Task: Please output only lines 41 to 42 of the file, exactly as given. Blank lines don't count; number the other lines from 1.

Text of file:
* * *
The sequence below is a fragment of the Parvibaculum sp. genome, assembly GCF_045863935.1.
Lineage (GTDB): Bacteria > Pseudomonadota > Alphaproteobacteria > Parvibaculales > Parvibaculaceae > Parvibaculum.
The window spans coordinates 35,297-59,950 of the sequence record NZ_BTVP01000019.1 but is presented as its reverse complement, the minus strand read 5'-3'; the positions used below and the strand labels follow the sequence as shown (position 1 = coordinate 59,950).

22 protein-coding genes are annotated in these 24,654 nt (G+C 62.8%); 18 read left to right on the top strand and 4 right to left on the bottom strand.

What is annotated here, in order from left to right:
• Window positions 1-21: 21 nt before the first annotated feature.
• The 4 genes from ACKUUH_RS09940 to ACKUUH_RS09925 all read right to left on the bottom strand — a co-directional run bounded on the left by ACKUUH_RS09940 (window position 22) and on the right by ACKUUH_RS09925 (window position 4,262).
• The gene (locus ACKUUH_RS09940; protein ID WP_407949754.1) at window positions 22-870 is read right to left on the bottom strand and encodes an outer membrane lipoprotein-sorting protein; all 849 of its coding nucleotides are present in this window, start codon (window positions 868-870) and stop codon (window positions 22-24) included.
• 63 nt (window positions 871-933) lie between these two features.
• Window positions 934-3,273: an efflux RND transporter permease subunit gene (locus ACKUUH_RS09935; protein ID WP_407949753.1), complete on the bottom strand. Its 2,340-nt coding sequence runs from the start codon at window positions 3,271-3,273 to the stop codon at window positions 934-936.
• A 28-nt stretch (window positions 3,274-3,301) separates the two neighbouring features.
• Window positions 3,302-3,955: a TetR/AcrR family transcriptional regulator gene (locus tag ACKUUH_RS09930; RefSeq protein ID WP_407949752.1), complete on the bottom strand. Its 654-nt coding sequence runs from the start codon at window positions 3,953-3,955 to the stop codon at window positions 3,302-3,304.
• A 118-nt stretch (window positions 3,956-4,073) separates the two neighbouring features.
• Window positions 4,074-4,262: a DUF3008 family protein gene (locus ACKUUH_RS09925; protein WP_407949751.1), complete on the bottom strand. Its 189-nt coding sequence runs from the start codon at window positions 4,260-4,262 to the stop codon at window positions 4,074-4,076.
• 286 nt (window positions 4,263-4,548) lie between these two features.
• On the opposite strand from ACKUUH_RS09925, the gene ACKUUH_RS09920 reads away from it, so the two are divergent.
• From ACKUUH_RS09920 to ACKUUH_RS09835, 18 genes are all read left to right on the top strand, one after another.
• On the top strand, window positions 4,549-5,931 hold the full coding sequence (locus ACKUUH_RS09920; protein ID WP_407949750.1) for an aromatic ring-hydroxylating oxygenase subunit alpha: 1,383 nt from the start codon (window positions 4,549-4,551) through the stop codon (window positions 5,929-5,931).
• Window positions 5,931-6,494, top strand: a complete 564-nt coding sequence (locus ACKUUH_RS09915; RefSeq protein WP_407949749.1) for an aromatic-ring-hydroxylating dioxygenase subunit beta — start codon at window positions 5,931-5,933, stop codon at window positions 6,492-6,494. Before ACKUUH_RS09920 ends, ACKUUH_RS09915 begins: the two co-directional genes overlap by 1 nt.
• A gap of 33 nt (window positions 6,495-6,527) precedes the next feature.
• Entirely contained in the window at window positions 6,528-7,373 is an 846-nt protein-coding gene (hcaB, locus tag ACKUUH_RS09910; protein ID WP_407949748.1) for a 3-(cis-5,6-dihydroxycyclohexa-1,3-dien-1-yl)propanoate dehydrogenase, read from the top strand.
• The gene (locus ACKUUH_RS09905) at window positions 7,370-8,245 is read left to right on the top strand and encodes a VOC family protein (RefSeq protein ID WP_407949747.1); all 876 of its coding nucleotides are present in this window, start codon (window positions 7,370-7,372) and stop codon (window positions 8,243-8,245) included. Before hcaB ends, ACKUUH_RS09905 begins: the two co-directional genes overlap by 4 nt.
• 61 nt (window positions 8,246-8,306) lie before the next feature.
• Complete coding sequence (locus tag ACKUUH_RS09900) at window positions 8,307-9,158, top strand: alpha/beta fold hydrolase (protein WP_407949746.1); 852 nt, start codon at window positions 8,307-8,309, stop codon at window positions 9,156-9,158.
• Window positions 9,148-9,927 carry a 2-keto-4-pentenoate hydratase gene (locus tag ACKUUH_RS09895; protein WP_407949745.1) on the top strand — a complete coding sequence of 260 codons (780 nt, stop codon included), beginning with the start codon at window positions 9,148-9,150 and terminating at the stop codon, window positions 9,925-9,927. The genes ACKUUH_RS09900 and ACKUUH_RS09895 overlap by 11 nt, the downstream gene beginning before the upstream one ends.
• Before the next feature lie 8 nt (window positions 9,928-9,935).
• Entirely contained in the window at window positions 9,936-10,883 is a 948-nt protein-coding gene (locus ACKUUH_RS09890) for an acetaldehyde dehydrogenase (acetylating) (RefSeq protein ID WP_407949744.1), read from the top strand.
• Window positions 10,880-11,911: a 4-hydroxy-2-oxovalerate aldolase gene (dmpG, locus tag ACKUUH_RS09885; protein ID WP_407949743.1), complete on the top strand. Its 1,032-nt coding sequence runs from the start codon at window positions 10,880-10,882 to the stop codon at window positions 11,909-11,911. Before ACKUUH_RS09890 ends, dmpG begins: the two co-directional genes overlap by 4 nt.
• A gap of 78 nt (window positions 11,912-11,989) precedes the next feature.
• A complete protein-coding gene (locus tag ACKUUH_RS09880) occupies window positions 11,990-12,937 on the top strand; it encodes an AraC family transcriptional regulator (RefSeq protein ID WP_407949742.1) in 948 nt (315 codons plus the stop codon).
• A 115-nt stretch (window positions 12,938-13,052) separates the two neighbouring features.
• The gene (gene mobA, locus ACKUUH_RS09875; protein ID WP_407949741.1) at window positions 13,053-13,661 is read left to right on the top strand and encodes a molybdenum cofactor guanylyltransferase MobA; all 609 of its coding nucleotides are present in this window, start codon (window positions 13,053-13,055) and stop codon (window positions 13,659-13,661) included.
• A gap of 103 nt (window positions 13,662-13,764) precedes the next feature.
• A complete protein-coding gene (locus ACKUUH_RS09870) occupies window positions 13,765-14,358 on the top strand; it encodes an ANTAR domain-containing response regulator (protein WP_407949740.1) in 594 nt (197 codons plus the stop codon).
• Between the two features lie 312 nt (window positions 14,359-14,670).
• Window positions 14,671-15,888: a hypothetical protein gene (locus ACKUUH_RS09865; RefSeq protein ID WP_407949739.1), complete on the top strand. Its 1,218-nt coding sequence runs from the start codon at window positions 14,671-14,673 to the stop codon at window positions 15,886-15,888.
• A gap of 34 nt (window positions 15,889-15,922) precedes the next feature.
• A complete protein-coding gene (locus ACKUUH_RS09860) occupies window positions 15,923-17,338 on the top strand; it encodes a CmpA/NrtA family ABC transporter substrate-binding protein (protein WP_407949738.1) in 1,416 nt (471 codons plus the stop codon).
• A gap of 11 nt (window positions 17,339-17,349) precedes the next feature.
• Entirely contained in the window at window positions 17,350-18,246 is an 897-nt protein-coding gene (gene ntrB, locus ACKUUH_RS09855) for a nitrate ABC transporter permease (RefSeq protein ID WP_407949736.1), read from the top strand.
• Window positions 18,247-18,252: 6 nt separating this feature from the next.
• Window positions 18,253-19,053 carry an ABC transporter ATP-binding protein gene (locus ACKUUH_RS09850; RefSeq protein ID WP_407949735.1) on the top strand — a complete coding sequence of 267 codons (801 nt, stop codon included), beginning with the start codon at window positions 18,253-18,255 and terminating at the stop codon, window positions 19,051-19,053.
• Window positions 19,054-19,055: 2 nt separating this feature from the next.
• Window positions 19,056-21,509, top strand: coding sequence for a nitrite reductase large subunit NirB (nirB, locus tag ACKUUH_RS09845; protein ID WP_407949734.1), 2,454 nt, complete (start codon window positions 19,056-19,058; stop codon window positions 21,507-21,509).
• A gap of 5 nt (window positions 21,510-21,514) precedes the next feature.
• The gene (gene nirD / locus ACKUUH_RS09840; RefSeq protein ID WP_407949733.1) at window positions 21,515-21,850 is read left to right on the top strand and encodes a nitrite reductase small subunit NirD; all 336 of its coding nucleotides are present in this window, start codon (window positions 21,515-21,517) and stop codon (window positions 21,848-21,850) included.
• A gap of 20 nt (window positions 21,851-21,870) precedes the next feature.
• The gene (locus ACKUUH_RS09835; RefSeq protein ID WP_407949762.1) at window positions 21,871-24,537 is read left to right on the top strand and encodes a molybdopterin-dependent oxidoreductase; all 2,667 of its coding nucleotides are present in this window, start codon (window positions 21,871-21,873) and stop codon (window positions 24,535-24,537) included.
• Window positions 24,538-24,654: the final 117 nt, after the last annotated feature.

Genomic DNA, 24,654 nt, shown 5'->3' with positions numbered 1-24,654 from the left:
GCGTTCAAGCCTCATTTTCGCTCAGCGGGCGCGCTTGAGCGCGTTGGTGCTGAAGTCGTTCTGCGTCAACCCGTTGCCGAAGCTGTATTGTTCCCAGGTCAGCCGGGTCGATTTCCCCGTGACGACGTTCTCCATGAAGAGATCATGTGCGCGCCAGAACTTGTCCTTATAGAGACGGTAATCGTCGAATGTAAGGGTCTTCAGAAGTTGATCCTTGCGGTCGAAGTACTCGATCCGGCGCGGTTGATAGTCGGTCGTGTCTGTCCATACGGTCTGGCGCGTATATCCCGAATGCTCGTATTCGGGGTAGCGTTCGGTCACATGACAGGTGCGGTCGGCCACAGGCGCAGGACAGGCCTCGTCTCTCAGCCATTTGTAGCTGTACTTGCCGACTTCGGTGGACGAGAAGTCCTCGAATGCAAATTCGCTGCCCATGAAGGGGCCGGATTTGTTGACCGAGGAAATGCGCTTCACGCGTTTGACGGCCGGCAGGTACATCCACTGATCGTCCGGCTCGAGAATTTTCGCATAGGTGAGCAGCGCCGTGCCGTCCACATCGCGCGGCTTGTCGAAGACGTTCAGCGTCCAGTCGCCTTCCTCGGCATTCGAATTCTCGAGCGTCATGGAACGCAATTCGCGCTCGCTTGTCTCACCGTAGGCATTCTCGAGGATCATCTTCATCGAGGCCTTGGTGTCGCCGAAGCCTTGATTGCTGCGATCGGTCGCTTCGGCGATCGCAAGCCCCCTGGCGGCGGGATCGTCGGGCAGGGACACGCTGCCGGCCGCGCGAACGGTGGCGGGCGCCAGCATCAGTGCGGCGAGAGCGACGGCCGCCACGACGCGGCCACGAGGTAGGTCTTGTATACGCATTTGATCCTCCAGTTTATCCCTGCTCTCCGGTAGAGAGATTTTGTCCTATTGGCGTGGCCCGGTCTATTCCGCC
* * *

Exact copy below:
• Window positions 18,247-18,252: 6 nt separating this feature from the next.
• Window positions 18,253-19,053 carry an ABC transporter ATP-binding protein gene (locus ACKUUH_RS09850; RefSeq protein ID WP_407949735.1) on the top strand — a complete coding sequence of 267 codons (801 nt, stop codon included), beginning with the start codon at window positions 18,253-18,255 and terminating at the stop codon, window positions 19,051-19,053.